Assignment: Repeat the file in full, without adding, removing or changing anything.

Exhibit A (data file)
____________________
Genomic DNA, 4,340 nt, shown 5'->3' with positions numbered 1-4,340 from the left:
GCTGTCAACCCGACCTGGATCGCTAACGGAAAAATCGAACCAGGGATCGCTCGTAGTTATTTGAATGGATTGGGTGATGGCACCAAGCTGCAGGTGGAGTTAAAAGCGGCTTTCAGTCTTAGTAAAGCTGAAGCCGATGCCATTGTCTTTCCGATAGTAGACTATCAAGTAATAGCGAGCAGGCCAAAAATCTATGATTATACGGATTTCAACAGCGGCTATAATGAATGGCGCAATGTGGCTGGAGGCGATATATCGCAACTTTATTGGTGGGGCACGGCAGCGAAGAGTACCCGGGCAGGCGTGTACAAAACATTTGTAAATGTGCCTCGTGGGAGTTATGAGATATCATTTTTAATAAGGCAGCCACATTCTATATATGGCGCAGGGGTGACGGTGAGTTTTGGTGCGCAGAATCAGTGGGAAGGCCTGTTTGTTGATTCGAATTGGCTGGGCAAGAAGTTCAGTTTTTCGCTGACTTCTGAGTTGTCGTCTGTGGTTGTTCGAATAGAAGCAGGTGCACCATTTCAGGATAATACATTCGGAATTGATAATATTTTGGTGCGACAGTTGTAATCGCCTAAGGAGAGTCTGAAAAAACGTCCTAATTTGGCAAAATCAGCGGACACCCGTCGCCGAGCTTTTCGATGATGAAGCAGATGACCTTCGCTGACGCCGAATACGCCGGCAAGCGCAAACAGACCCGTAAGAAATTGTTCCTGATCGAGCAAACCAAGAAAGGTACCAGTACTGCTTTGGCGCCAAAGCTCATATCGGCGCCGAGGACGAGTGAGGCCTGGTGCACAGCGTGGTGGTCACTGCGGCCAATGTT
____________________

Genomic DNA, 4,340 nt, shown 5'->3' with positions numbered 1-4,340 from the left:
GCTGTCAACCCGACCTGGATCGCTAACGGAAAAATCGAACCAGGGATCGCTCGTAGTTATTTGAATGGATTGGGTGATGGCACCAAGCTGCAGGTGGAGTTAAAAGCGGCTTTCAGTCTTAGTAAAGCTGAAGCCGATGCCATTGTCTTTCCGATAGTAGACTATCAAGTAATAGCGAGCAGGCCAAAAATCTATGATTATACGGATTTCAACAGCGGCTATAATGAATGGCGCAATGTGGCTGGAGGCGATATATCGCAACTTTATTGGTGGGGCACGGCAGCGAAGAGTACCCGGGCAGGCGTGTACAAAACATTTGTAAATGTGCCTCGTGGGAGTTATGAGATATCATTTTTAATAAGGCAGCCACATTCTATATATGGCGCAGGGGTGACGGTGAGTTTTGGTGCGCAGAATCAGTGGGAAGGCCTGTTTGTTGATTCGAATTGGCTGGGCAAGAAGTTCAGTTTTTCGCTGACTTCTGAGTTGTCGTCTGTGGTTGTTCGAATAGAAGCAGGTGCACCATTTCAGGATAATACATTCGGAATTGATAATATTTTGGTGCGACAGTTGTAATCGCCTAAGGAGAGTCTGAAAAAACGTCCTAATTTGGCAAAATCAGCGGACACCCGTCGCCGAGCTTTTCGATGATGAAGCAGATGACCTTCGCTGACGCCGAATACGCCGGCAAGCGCAAACAGACCCGTAAGAAATTGTTCCTGATCGAGCAAACCAAGAAAGGTACCAGTACTGCTTTGGCGCCAAAGCTCATATCGGCGCCGAGGACGAGTGAGGCCTGGTGCACAGCGTGGTGGTCACTGCGGCCAATGTT